Francis Horner (1778-1817)

About Horner

  • Educated at Edinburgh High School (For Horner and his legal contemporaries there see Old and New Edinburgh)
  • Matriculated University of Edinburgh, 1792
  • Studied law in England but corresponded with friends in Scotland about intellectual interests including natural law (Horner, Memoirs 16-18*)
  • Advocate, 1800
  • One of the founders of the Edinburgh Review
  • MP

Natural Law in Horner’s Memoirs

  • ‘Next to law, political philosophy, history and natural jurisprudence are to be my principal objects of pursuit. To these I shall give most of my evenings for six months to come….[T]he last branch is that of natural jurisprudence, where I shall have rather to think for myself than derive much light from books. I understand from Reddie that the best he has met with is a treatise by Cocceius, published in his edition of Grotius. This I shall read, and just as I have time, the work of Grotius himself…’ (Horner, Memoirs 53*)
  • ‘When Grotius, and of course his followers, talk of the law of nature, it is evident that they stagger beween the Roman law, which they knew too familiarly, and the institutions of savage life, which they had not philosophy enough to understand. Who had that was born before Montesquieu?’ (Horner, Memoirs 65*)

NPG 485; Francis Horner by Sir Henry Raeburn

Francis Horner
by Sir Henry Raeburn
oil on canvas, 1812
NPG 485
© National Portrait Gallery, London
Creative Commons Licence

*For references, please see the Site Bibliography.

John Millar (1735-1801)

About Millar

  • Regius Professor of Civil Law at Glasgow, 1761-1801


  • ‘By the time of the creation of the regius chair [1713], natural law had come into prominence as an integral part of legal education…’ (Cairns, ‘Famous’ 135*)
  • ‘In 1765 Millar turned the second of the annual courses on the Institutes into a presentation of natural jurisprudence modelled on the theory of his mentor, Adam Smith, who had resigned in 1764.’ (ODNB*)
  • ‘…did not teach from Grotius’ work or a compend of it, but unfolded his own Smithian account of the nature of law and its progress that followed the structure of Justinian’s Institutes’. (Cairns, ‘First’ 47*)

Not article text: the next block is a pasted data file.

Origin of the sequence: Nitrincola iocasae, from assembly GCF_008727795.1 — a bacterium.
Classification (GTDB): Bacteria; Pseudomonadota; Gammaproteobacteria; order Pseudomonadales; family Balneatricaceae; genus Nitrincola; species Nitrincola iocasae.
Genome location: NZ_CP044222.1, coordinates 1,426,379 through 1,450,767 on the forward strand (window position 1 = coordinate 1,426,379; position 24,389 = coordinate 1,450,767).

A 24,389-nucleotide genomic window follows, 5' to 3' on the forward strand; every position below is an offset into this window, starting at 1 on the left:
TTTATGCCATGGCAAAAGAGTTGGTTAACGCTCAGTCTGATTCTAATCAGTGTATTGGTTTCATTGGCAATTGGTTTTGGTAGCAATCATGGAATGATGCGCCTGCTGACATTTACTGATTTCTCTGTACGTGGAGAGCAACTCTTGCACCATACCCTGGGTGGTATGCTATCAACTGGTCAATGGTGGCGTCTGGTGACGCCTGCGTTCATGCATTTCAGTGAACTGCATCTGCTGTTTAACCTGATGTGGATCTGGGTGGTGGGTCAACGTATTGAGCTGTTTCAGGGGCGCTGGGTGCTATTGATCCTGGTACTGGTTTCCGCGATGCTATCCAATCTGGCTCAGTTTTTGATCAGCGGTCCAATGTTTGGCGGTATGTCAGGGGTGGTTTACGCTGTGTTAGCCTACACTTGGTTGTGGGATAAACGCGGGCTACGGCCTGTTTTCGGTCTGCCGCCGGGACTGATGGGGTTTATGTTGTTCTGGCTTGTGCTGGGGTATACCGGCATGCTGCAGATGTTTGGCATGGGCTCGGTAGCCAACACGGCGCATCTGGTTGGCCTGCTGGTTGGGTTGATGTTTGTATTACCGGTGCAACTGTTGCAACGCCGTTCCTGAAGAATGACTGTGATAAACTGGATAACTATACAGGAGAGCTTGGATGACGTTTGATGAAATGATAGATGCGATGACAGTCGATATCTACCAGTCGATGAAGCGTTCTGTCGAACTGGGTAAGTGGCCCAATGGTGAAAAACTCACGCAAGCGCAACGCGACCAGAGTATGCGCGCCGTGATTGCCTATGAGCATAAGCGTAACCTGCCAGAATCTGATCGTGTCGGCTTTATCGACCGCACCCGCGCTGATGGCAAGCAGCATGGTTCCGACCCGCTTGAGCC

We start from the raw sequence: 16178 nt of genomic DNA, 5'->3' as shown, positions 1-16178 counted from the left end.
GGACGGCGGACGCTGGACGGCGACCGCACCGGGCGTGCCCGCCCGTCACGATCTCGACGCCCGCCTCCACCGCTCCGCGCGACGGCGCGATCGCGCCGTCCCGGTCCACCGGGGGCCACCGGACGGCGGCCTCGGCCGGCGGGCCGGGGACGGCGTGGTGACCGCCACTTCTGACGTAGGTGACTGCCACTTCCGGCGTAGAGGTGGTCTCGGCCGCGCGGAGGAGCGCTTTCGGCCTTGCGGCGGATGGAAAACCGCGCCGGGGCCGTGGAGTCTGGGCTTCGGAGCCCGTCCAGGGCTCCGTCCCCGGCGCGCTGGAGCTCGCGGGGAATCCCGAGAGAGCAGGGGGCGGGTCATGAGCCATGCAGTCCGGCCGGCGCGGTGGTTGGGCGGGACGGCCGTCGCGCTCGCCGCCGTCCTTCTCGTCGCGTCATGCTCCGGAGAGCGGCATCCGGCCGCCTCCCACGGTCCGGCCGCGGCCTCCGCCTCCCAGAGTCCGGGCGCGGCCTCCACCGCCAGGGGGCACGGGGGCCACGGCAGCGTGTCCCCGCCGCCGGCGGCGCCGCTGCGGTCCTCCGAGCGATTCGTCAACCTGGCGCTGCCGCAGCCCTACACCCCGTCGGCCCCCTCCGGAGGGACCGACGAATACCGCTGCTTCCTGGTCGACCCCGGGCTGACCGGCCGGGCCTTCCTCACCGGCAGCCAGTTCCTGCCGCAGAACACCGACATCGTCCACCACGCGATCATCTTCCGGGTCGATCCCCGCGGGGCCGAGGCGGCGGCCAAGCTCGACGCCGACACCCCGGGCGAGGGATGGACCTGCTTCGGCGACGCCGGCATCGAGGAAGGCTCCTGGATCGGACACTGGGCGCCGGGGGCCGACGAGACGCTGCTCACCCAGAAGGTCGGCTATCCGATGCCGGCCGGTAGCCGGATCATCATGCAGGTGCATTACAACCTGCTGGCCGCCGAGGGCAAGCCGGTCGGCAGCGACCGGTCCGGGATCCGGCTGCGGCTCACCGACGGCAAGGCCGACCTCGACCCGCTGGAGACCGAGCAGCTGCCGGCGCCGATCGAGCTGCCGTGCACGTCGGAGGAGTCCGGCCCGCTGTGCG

• Recommended Cocceji and Heineccius (Cairns, ‘Historical Introduction’ 165*)

Publications, Manuscripts and Other Resources

  • MS 3930, ‘Lectures on law delivered by John Millar (1779-81)’ [Civil Law] (NLS, Edinburgh)
  • MS 3931, ‘Lectures on law delivered by John Millar (1779-81) – with printed title page ‘A course of lectures on Government’ (1778)’ (NLS, Edinburgh)
  • MS Gen 179, ‘Lectures on government, delivered in the University of Glasgow, by John Millar, written from notes taken by Alexander Campbell, 1783’, 4to (Mitchell Library, Glasgow)
  • MS 289-291, ‘Lectures on government, given in the University of Glasgow, by John Millar, 1787-88. A fair copy in the hand of his son, James Millar. With a letter from James Millar, son of the professor, transmitting the volumes to the duke of Hamilton. 1833.’ 4to, 3 vols. (Mitchell Library, Glasgow)
  • MS Gen 180, ‘Lectures on government, delivered in the University of Glasgow, by John Millar, and taken down by William Rae, 1789’ 4to, 3 vols., bound with printed syllabus, dated 1787 (Mitchell Library, Glasgow)
  • MS Hamilton 117, ‘John Millar: Course of lectures upon jurisprudence [Student’s notes.] 1793’ 4to (Mitchell Library, Glasgow)
  • MS Murray 77, ‘John Millar. Notes on the Institutes of Heneccius [sic], taken by David Boyle. These are copies of Boyle’s notes, done by Alexander Boswell, Dec. 9th 1794.’ (Mitchell Library, Glasgow)
  • MS Gen 203, ‘John Millar: Lectures on the Publick Law of Great Britain’ (n.d.) (Mitchell Library, Glasgow)

*For references, see the Site Bibliography.